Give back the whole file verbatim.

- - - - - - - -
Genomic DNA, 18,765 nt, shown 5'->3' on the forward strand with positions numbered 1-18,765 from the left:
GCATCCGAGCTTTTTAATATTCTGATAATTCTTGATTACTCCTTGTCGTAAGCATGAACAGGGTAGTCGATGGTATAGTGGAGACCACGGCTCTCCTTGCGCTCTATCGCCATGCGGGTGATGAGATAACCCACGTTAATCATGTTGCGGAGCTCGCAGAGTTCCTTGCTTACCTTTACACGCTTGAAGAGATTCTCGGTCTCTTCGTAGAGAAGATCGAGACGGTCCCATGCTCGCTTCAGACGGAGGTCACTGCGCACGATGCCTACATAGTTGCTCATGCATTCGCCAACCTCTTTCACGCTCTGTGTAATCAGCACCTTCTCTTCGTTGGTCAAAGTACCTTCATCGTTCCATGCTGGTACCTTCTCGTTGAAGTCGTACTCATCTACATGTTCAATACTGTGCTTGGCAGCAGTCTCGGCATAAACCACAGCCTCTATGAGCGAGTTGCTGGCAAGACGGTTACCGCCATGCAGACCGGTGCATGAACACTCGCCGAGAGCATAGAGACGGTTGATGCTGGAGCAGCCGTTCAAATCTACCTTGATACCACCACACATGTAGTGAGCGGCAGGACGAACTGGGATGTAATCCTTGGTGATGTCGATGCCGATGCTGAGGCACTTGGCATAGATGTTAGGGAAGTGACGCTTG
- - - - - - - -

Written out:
Genomic DNA, 18,765 nt, shown 5'->3' on the forward strand with positions numbered 1-18,765 from the left:
GCATCCGAGCTTTTTAATATTCTGATAATTCTTGATTACTCCTTGTCGTAAGCATGAACAGGGTAGTCGATGGTATAGTGGAGACCACGGCTCTCCTTGCGCTCTATCGCCATGCGGGTGATGAGATAACCCACGTTAATCATGTTGCGGAGCTCGCAGAGTTCCTTGCTTACCTTTACACGCTTGAAGAGATTCTCGGTCTCTTCGTAGAGAAGATCGAGACGGTCCCATGCTCGCTTCAGACGGAGGTCACTGCGCACGATGCCTACATAGTTGCTCATGCATTCGCCAACCTCTTTCACGCTCTGTGTAATCAGCACCTTCTCTTCGTTGGTCAAAGTACCTTCATCGTTCCATGCTGGTACCTTCTCGTTGAAGTCGTACTCATCTACATGTTCAATACTGTGCTTGGCAGCAGTCTCGGCATAAACCACAGCCTCTATGAGCGAGTTGCTGGCAAGACGGTTACCGCCATGCAGACCGGTGCATGAACACTCGCCGAGAGCATAGAGACGGTTGATGCTGGAGCAGCCGTTCAAATCTACCTTGATACCACCACACATGTAGTGAGCGGCAGGACGAACTGGGATGTAATCCTTGGTGATGTCGATGCCGATGCTGAGGCACTTGGCATAGATGTTAGGGAAGTGACGCTTG